Sunday Jul 14

MichelsKelly Kelly Michels is the author of Disquiet, a forthcoming chapbook from Jacar Press. She received her MA from George Mason University and her MFA from North Carolina State University. She is the author of a previous chapbook from Finishing Line Press, and her poems have appeared in Best New Poets 2012, Green Mountains Review, Reed, One, Ruminate, Redivider, Nimrod, Blue Fifth Review, among others. She currently teaches at Campbell University.


If Silence Had Its Say

It would draw a blank and let the wind fill it in
with the shadow of a face, gone by night,
boarded-up houses and long evicted voices
blown under bridges.

It would say remember when,
if I could do it all over again, end
over end, bite your lip, your tongue,
bullet and dust, hold your bones
and wait for the change of hands.

It would say here is history
swept under the rugs, in the gutter, smoke from the mouths
of men huddled around a fire, a small locket tossed
in the garbage, and the escape through a back alley.

It would say walk do not run,
lay low and do as told, remember to hold
your breath passing through tunnels, exhale only
when you see light, and sit still,
this is not the time.

It would say remember, the I is silent,                      
a disclaimer, the dead language of a stone
you cannot carry or pronounce correctly,
the line drawn between silence and keeping quiet,
between the have not’s, have been’s, what if’s,
and nevermind.

It would say take it from me,
take the estuary in my ear, the blindfold of my body,
the road that goes anywhere but here, and take my hand.

It would say look to the hills, their jagged lime,
the past emerging from rock. Listen closely to the why
of this hungry earth, the epigram of the first unspoken word.
Find the O of its vortex, the point where the world slips
from the tip of your tongue, the point where you can touch
time’s cold blood. Then stop. Repeat. Revise.
and tell no one.


The footpath winds off the Euphrates,
a deserted passage that would be solitude
if not for the ripple of safflower and thistle
running off to the side like an ecstatic fever.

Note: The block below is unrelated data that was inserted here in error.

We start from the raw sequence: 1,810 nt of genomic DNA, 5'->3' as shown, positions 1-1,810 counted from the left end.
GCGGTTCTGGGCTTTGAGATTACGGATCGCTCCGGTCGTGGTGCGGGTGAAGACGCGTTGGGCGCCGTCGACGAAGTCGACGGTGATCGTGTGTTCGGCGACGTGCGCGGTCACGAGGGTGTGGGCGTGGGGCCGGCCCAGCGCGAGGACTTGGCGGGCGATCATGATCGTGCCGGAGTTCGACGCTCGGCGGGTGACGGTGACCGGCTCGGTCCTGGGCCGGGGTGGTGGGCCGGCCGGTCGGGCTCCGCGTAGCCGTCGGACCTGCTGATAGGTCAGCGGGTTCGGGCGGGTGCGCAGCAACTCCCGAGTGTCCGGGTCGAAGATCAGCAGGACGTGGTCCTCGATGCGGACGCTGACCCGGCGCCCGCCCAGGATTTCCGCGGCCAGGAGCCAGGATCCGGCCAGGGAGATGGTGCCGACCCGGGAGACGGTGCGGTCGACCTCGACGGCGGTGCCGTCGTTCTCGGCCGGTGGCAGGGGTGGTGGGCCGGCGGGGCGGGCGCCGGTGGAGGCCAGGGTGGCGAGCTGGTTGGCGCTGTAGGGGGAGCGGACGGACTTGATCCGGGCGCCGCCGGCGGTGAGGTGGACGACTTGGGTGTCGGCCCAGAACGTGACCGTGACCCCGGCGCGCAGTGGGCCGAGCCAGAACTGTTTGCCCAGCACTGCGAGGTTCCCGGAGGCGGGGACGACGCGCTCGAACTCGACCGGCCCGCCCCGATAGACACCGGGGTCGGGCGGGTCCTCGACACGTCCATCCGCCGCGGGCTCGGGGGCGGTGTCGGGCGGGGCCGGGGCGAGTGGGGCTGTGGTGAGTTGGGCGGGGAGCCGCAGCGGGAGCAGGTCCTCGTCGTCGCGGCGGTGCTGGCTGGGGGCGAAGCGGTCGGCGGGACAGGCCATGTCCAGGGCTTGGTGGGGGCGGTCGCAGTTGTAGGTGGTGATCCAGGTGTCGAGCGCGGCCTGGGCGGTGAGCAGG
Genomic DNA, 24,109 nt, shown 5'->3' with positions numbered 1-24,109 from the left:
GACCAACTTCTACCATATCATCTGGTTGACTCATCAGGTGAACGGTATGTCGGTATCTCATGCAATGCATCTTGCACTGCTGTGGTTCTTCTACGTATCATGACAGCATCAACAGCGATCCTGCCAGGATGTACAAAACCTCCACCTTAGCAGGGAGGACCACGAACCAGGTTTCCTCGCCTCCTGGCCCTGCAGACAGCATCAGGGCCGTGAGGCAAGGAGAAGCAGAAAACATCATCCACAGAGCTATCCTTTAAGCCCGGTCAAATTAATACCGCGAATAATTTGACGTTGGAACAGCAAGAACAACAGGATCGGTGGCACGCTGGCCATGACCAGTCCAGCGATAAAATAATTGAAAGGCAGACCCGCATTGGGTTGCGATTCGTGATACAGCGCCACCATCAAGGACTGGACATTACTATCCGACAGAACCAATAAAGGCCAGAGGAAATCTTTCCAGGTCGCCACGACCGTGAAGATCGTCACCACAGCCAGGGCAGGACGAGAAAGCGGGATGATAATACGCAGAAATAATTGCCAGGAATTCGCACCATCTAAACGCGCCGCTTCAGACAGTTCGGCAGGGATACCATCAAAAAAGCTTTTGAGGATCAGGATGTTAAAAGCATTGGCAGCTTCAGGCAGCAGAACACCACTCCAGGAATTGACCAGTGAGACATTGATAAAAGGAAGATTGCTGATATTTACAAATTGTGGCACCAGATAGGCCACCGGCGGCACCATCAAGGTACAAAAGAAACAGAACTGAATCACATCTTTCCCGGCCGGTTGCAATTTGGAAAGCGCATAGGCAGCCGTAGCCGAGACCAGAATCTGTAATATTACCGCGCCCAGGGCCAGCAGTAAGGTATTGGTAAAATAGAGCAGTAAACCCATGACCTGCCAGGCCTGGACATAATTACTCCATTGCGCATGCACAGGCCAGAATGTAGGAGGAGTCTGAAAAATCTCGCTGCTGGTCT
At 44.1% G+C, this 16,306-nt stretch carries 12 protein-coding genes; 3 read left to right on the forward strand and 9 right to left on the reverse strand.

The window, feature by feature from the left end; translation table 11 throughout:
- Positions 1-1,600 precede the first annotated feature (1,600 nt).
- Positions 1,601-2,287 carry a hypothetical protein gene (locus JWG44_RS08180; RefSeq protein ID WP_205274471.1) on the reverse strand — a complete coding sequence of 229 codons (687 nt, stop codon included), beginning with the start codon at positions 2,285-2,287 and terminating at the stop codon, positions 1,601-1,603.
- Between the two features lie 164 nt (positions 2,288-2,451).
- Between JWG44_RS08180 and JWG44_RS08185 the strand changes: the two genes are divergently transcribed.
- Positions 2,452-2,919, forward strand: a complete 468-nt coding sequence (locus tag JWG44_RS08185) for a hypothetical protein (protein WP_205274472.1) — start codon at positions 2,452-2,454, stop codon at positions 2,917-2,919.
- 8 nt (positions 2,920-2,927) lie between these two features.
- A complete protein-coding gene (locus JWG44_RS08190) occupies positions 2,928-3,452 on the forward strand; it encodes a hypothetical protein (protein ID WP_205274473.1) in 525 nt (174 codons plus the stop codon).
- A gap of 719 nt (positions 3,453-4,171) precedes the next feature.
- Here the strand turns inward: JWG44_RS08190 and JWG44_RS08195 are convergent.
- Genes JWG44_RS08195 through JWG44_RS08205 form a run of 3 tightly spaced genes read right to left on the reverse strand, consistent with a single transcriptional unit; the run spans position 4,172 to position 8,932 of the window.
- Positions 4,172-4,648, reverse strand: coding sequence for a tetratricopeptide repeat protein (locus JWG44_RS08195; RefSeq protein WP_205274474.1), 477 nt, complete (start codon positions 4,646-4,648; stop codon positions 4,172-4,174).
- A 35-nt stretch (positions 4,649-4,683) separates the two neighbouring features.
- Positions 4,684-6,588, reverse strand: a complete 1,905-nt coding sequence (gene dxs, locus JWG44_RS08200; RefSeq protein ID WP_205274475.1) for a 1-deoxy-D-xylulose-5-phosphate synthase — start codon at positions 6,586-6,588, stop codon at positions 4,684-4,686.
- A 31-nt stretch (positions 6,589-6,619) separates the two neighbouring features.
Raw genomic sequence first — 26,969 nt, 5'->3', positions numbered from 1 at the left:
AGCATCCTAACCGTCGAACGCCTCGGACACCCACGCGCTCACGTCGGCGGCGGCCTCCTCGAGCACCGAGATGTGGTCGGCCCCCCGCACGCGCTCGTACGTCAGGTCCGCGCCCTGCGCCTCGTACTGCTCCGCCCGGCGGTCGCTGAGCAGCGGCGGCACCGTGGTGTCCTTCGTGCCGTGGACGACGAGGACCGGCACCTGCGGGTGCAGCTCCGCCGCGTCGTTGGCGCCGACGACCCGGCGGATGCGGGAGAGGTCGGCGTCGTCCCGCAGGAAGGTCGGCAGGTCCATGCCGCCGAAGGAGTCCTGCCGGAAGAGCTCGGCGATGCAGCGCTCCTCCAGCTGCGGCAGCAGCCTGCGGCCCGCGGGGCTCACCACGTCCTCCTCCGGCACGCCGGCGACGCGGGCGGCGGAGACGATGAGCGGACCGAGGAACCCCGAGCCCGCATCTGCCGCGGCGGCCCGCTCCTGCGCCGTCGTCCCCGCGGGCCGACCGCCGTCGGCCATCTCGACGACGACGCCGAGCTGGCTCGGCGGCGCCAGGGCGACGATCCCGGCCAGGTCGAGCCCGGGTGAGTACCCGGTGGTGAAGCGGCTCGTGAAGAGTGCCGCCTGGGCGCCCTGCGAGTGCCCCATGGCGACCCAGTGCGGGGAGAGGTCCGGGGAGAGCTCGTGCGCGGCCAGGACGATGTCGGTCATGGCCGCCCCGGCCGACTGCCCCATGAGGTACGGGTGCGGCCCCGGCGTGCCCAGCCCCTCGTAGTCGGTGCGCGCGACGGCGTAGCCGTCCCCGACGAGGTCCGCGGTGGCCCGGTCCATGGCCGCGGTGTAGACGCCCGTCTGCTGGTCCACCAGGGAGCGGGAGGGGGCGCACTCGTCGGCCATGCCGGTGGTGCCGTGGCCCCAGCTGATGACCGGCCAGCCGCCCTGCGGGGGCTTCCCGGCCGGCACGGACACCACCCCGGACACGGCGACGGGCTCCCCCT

A high pitched swell of vermillion flame,
bending to the hush and lull of the wind,
like the pendulum of a mother’s heartbeat
leaning, back and forth, ever so slightly,
musty aroma of old souls, itch of yellow dust,
opening under the bluest bright overhead,
long elysian stems bowing, clinging,
intertwined, braided along the roadside,
where a bomb breaks daylight like bread.

Our Heaven

Our heaven is a box of wet matches.
A stairwell of blue flames, the storage door beneath,
where we hid as kids counting footsteps.

It is a ruined country that rises from the sea
where the houses we grew up in, their sunken roofs—
find crows perched on the eaves like small fugitives of silence.

The oracles come out to guide us with music in their eyes.
They show us their hands and tell us
that eternity is just the art of counting backwards.

The Prophecy

In the beginning, the moon’s blistered eye,
red and full, cast treetops in silver,
filled the breasts of women with milk,
moistened the mouths of the hungry with sleep.

The dead looked on from the moon’s craters.
Their obsidian eyes pulled the earth’s axis toward them
for a better view.

Every now and again, the dead would call down to their children.
The trees would hum in the moon’s wind, telling stories
and the children would listen, mistaking the sound
for God’s labored breathing.

All was well until gravity faltered.
The moon fell into a lightning storm over the ocean.
The dead lost their balance,
their bodies scattered.

Men awoke to a firing range of light.
They crawled up from the earth to watch
the blackbirds flee to higher ground,
light sinking into the ocean.

The tides tilted.
Time trembled and went mute.
The alms of the living bowed
under the apology of the body,
the exile of wind and refrain.